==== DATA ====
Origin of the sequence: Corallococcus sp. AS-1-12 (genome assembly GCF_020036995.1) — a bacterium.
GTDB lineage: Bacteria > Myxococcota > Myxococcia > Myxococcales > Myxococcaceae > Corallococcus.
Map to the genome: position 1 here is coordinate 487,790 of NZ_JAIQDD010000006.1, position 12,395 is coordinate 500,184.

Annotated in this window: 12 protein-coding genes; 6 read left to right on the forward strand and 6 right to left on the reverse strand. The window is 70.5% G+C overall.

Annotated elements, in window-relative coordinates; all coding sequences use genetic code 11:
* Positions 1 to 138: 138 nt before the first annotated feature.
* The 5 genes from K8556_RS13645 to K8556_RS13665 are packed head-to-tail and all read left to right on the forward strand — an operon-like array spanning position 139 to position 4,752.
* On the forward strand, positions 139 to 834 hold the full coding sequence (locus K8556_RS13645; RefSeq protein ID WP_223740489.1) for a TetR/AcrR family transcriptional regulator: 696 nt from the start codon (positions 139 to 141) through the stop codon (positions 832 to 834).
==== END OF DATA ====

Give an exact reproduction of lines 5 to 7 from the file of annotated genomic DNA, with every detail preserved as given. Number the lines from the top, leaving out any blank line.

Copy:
Annotated elements, in window-relative coordinates; all coding sequences use genetic code 11:
* Positions 1 to 138: 138 nt before the first annotated feature.
* The 5 genes from K8556_RS13645 to K8556_RS13665 are packed head-to-tail and all read left to right on the forward strand — an operon-like array spanning position 139 to position 4,752.